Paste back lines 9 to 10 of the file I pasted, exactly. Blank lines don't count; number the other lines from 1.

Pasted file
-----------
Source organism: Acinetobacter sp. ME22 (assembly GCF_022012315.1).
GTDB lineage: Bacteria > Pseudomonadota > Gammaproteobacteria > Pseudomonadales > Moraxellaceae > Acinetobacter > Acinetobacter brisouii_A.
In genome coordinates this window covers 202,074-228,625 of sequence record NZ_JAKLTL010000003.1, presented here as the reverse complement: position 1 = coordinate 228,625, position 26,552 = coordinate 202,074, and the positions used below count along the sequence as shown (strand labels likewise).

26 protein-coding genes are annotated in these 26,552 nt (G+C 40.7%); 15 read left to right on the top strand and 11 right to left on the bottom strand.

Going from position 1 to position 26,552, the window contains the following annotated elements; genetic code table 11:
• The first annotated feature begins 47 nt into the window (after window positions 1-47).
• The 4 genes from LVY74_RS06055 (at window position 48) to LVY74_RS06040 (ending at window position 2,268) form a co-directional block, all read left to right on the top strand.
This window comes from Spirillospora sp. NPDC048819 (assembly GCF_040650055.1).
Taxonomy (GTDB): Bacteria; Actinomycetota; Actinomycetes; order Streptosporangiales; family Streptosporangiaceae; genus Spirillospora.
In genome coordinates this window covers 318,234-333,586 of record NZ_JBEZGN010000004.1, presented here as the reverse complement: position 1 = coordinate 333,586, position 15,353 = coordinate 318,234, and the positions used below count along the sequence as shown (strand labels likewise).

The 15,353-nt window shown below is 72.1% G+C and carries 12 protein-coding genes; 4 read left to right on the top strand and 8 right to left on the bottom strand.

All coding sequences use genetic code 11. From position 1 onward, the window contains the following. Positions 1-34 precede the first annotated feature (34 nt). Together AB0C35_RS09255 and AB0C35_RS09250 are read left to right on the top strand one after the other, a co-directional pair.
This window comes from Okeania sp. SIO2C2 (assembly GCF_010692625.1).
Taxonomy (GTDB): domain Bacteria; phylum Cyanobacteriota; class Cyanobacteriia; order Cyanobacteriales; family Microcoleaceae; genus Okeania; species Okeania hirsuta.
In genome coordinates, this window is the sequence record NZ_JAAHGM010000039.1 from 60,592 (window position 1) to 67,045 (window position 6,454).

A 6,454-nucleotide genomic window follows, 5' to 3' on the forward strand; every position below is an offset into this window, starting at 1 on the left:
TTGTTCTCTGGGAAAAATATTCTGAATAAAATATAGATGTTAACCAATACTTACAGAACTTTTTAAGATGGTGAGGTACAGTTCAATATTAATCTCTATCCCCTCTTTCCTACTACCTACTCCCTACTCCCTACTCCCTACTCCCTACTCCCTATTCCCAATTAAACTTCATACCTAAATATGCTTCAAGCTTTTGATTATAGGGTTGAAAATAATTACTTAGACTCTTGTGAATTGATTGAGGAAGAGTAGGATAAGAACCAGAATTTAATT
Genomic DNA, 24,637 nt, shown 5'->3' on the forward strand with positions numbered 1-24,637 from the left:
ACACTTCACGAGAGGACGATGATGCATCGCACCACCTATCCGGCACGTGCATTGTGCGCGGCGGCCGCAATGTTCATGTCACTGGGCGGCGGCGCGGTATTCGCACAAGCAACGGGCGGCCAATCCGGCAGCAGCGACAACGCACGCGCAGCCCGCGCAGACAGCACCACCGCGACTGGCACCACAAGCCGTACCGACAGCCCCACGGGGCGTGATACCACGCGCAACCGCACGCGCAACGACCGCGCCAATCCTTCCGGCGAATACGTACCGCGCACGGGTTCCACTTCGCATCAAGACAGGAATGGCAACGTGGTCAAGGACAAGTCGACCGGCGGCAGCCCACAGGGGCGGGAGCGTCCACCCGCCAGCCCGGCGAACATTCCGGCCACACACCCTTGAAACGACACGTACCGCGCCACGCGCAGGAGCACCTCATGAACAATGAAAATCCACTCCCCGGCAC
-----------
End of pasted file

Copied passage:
Taxonomy (GTDB): Bacteria; Actinomycetota; Actinomycetes; order Streptosporangiales; family Streptosporangiaceae; genus Spirillospora.
In genome coordinates this window covers 318,234-333,586 of record NZ_JBEZGN010000004.1, presented here as the reverse complement: position 1 = coordinate 333,586, position 15,353 = coordinate 318,234, and the positions used below count along the sequence as shown (strand labels likewise).